Texas Colleges Ready for Rita, as Some of Katrina's Academic Evacuees Are Uprooted Again
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With Hurricane Rita churning through the Gulf of Mexico on Wednesday as a whopping Category 5 storm on a path that was expected to take it to the Texas coast by Saturday, colleges and universities in the area began evacuating students, shutting down research projects, and securing buildings. Meanwhile, a Galveston teaching hospital that lies on a coastal island flew patients to safety and evacuated all but essential personnel and a few patients who were too sick to move.
Among the Texas evacuees were thousands of students and faculty members from flooded New Orleans universities who had just settled into classes at Houston-area universities. Tulane University officials, who moved their base of operations to Houston after Hurricane Katrina, packed up late Wednesday and moved to Dallas, some 240 miles farther inland.
The University of Houston's flagship campus has taken in 1,600 students displaced by Katrina, and many of them had just started classes on Tuesday. "We just got them to a place where they felt they could finally breathe again, and off we go," said Wendy Adair, associate vice chancellor for public affairs for the University of Houston System. "And it's not even the end of the hurricane season."
Many of the evacuees were also worried about homes and colleges back in New Orleans, since a heavy rainfall or a glancing blow from Rita could put dangerous stress on damaged levees and set back repair efforts there.
Rita was expected to make landfall late Friday or early Saturday morning, with winds near 165 miles per hour and storm surges as high as 20 feet. Nearly one million people along the Gulf Coast and in low-lying parts of Houston have been told to evacuate.
Officials at the University of Houston urged employees on Wednesday to secure their computer data and back up their servers and hard drives. The institution had also arranged for Texas Tech University to offer a backup Web site for emergency communications. Researchers were told to finish up or close down sensitive research projects they wouldn't be able to check on for at least several days.
The University of Houston System, which has four campuses and more than 50,000 students, has upgraded its emergency plans considerably in the four years since Tropical Storm Allison flooded or otherwise damaged 90 of its 110 buildings, causing $100-million in damage (The Chronicle, June 13, 2001). Buildings with sensitive research experiments that need to be kept cool are equipped with backup generators, and laboratory animals are located high above potential floodwaters, as is key electrical equipment.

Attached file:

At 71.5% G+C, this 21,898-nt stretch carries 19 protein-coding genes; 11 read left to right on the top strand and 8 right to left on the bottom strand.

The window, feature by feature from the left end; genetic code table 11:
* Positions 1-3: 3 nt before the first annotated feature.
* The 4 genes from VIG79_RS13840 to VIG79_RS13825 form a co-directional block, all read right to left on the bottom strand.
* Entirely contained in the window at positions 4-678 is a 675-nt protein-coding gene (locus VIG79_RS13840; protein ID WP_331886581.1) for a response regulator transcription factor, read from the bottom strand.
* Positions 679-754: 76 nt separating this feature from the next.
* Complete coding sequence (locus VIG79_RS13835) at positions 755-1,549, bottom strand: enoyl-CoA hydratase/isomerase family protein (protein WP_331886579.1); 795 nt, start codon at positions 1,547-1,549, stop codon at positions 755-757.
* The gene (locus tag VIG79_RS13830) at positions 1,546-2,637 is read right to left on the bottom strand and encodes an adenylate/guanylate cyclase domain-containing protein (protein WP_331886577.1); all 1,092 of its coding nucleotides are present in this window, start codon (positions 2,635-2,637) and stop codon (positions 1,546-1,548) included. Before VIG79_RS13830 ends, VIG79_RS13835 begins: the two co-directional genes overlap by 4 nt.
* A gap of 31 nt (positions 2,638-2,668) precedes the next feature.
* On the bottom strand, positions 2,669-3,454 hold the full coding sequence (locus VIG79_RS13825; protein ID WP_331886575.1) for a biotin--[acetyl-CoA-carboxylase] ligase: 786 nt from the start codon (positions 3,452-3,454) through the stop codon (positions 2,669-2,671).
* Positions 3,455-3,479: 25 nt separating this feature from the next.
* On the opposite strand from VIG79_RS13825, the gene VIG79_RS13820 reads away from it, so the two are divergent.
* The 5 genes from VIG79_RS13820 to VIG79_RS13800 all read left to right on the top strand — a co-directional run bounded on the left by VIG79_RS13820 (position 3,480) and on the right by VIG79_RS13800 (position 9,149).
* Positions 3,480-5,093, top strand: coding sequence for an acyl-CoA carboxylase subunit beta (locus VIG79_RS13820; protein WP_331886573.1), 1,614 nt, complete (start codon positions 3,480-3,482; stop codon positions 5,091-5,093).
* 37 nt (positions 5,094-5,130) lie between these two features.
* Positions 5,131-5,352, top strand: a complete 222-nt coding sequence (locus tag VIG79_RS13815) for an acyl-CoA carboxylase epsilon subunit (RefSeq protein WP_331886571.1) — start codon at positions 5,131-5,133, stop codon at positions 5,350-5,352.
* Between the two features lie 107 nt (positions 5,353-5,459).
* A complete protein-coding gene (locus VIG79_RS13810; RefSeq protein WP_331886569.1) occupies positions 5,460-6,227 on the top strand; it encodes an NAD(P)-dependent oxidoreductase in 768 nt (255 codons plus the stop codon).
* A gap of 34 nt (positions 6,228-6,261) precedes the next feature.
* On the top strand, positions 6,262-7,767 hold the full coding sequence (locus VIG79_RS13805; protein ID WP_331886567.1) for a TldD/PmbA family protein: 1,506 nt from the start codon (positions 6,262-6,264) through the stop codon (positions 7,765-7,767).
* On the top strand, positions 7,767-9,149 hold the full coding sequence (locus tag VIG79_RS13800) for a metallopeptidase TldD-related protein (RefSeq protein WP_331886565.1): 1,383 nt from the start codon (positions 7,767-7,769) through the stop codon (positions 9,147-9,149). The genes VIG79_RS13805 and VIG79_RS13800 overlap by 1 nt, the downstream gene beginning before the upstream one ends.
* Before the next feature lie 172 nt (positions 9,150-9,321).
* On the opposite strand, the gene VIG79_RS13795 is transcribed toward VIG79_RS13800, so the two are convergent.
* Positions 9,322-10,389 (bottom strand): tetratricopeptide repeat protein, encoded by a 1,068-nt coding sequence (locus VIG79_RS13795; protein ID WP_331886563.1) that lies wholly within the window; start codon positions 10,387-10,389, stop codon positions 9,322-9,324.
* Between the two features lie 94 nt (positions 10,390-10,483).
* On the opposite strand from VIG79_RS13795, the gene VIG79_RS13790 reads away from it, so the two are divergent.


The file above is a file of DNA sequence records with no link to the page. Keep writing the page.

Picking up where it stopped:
About 600 University of Houston students were being taken by bus, beginning Wednesday afternoon, to a basketball arena at Texas A&M University at College Station, about 100 miles northwest. Students from Texas Southern University were also being housed there.
Preparing for Evacuees in College Station
Texas A&M medical and nursing students and faculty members were preparing to help staff a half-dozen emergency shelters being set up in College Station, which is expected to receive large numbers of evacuees.
The university had already been sheltering a number of victims of Hurricane Katrina, but officials said they could take in hundreds more. In the meantime, however, the university has been sending buses to help evacuate people from institutions throughout Texas, and the university's College of Veterinary Medicine is preparing its facilities to care for some 300 burn victims from the Galveston Shriners Hospital, along with its staff of up to 200 people.
Class attendance was sparse on Wednesday at Texas A&M University at Corpus Christi, on the coast 200 miles southwest of Houston, where students were packing their belongings and heading inland. Classes were canceled until at least Monday, and everyone had been told to be off the campus by 10 a.m. today.